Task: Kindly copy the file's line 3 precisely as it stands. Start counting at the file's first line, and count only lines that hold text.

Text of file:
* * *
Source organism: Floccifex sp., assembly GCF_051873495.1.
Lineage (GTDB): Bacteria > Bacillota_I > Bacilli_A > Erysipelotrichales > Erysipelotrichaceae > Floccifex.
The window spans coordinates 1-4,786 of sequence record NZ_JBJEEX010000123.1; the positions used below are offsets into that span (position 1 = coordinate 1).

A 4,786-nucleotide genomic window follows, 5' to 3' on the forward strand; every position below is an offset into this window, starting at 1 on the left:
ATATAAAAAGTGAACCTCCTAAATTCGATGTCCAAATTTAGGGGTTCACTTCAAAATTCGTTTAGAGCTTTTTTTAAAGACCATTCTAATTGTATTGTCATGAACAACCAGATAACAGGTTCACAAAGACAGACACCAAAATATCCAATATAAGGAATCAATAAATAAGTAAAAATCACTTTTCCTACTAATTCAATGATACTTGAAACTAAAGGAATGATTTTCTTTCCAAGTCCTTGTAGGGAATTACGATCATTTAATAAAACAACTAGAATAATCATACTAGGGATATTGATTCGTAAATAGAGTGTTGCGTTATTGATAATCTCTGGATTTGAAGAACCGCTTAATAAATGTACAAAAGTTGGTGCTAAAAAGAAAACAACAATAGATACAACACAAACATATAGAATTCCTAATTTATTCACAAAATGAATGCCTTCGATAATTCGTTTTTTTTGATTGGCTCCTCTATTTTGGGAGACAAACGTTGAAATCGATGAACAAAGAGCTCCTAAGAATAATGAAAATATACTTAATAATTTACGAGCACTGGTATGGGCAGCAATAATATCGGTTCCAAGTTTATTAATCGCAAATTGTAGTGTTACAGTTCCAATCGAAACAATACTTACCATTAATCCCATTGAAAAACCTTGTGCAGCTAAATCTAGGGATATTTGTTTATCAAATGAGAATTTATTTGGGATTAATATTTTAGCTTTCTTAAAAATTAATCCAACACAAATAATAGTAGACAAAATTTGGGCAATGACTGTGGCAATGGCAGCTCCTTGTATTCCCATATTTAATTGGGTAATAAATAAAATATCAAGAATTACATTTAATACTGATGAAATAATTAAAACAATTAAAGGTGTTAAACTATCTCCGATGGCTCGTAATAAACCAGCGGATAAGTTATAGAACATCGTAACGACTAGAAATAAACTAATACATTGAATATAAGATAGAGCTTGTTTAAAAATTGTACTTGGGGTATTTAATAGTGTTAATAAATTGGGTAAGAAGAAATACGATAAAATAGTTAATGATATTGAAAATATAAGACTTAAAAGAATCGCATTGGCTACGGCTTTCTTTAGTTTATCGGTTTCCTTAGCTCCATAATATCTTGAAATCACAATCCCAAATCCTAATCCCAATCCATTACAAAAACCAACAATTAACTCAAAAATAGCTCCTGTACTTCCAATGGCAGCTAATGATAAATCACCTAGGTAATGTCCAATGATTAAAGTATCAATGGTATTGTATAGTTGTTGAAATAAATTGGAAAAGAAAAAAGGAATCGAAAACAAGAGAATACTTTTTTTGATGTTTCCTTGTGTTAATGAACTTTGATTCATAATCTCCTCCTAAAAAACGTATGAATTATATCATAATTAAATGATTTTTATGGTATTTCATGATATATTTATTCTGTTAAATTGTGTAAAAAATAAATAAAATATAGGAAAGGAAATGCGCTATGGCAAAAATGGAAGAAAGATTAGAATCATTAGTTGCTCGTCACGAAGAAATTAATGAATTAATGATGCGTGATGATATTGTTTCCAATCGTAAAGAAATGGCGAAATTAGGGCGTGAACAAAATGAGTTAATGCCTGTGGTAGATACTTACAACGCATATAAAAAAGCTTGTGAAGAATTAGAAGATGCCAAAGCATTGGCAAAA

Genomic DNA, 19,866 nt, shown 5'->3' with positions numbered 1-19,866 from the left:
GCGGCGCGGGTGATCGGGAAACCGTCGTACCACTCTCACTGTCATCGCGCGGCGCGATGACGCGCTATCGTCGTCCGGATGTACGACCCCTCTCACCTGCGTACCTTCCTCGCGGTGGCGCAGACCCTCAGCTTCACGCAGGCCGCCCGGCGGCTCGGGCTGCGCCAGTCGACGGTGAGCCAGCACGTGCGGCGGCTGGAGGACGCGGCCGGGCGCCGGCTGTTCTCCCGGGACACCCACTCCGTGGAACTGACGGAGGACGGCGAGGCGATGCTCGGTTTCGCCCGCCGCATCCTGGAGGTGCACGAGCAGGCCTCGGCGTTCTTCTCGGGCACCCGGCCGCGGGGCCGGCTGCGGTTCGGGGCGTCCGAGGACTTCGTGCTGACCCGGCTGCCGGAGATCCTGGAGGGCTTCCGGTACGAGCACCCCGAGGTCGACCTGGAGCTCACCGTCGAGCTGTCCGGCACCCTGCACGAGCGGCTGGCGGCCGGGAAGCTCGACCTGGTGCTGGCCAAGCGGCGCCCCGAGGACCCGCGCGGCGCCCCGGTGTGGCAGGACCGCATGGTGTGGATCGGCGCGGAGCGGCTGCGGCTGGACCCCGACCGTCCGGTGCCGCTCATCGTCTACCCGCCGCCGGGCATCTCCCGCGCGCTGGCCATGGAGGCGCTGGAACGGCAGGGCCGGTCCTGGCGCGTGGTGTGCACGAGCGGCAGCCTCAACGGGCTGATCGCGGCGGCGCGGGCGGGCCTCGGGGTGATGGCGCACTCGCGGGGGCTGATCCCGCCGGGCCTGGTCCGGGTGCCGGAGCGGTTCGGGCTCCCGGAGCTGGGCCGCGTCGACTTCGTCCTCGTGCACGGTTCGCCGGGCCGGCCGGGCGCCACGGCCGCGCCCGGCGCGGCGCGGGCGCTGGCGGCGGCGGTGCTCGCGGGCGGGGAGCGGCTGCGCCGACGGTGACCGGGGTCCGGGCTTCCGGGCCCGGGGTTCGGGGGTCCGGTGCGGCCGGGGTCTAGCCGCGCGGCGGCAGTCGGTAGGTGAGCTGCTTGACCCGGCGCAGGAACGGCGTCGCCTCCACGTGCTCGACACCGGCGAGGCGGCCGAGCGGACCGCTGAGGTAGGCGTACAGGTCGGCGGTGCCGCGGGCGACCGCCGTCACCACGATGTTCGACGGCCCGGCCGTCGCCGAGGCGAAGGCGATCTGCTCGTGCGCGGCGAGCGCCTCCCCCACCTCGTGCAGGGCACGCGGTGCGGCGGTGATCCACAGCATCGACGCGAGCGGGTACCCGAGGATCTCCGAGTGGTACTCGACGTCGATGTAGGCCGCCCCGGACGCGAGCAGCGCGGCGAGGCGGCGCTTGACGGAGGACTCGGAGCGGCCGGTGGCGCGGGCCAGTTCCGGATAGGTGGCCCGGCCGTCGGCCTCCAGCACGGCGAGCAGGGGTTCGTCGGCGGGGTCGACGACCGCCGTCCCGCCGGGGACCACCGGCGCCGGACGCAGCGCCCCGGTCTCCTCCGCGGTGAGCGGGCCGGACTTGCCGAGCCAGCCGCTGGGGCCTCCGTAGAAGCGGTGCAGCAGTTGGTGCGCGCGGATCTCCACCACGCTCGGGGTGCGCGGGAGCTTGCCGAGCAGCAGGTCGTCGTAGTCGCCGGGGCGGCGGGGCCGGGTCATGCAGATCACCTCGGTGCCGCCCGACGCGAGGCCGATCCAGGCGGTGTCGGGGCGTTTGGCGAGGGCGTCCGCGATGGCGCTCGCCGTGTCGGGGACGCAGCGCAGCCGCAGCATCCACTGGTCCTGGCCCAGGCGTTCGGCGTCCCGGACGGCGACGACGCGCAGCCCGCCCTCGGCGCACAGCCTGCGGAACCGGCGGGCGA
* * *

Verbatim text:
The window spans coordinates 1-4,786 of sequence record NZ_JBJEEX010000123.1; the positions used below are offsets into that span (position 1 = coordinate 1).